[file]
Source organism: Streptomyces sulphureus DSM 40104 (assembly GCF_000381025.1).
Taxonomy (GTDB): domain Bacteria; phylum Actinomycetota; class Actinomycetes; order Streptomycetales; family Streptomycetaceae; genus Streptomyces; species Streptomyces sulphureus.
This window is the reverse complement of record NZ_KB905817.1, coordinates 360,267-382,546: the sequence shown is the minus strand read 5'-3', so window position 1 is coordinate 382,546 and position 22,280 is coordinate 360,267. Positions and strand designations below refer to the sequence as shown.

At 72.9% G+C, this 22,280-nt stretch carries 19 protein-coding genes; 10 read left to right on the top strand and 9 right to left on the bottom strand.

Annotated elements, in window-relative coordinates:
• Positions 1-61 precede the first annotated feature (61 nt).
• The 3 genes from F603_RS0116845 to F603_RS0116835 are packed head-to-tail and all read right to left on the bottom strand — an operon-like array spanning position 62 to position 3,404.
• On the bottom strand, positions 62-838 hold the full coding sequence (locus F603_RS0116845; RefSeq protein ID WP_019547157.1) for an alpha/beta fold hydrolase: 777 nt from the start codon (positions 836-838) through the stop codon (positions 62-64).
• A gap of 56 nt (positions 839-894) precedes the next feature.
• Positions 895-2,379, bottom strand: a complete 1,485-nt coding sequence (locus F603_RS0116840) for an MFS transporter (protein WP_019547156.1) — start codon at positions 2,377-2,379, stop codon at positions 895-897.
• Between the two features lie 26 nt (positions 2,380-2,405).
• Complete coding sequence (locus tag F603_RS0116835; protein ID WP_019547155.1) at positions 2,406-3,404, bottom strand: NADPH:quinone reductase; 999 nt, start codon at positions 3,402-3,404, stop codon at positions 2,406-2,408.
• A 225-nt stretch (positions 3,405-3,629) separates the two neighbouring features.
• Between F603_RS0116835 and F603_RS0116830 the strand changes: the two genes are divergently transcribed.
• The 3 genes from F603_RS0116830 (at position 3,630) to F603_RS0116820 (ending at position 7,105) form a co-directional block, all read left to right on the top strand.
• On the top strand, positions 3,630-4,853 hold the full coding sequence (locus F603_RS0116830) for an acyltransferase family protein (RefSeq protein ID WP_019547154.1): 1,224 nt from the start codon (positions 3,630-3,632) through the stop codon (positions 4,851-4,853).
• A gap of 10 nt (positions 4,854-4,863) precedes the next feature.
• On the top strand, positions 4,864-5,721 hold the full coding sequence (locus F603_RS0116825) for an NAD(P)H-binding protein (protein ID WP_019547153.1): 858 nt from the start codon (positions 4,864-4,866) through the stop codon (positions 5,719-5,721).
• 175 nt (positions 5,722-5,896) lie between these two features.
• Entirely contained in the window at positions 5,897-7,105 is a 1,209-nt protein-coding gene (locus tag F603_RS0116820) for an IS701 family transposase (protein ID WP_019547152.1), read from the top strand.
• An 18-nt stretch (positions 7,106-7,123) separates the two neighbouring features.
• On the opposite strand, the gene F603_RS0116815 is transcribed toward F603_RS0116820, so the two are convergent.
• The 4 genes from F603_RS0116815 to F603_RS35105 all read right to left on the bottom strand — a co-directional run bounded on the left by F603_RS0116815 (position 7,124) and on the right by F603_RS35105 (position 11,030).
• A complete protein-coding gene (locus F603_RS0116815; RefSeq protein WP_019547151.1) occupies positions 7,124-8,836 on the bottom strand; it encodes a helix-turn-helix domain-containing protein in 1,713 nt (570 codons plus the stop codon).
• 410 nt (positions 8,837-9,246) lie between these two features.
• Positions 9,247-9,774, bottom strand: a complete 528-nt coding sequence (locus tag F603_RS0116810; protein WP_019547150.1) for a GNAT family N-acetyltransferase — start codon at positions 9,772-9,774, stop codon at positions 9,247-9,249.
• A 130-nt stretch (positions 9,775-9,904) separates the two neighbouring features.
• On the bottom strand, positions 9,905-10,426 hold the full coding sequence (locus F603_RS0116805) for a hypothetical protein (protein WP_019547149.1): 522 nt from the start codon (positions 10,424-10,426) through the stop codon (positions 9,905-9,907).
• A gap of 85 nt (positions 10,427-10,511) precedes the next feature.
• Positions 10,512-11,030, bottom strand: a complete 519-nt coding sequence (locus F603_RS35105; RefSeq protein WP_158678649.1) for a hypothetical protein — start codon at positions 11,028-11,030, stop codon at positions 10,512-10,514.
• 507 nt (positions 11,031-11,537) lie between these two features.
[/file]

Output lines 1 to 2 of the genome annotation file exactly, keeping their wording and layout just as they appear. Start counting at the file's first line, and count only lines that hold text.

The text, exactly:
Source organism: Streptomyces sulphureus DSM 40104 (assembly GCF_000381025.1).
Taxonomy (GTDB): domain Bacteria; phylum Actinomycetota; class Actinomycetes; order Streptomycetales; family Streptomycetaceae; genus Streptomyces; species Streptomyces sulphureus.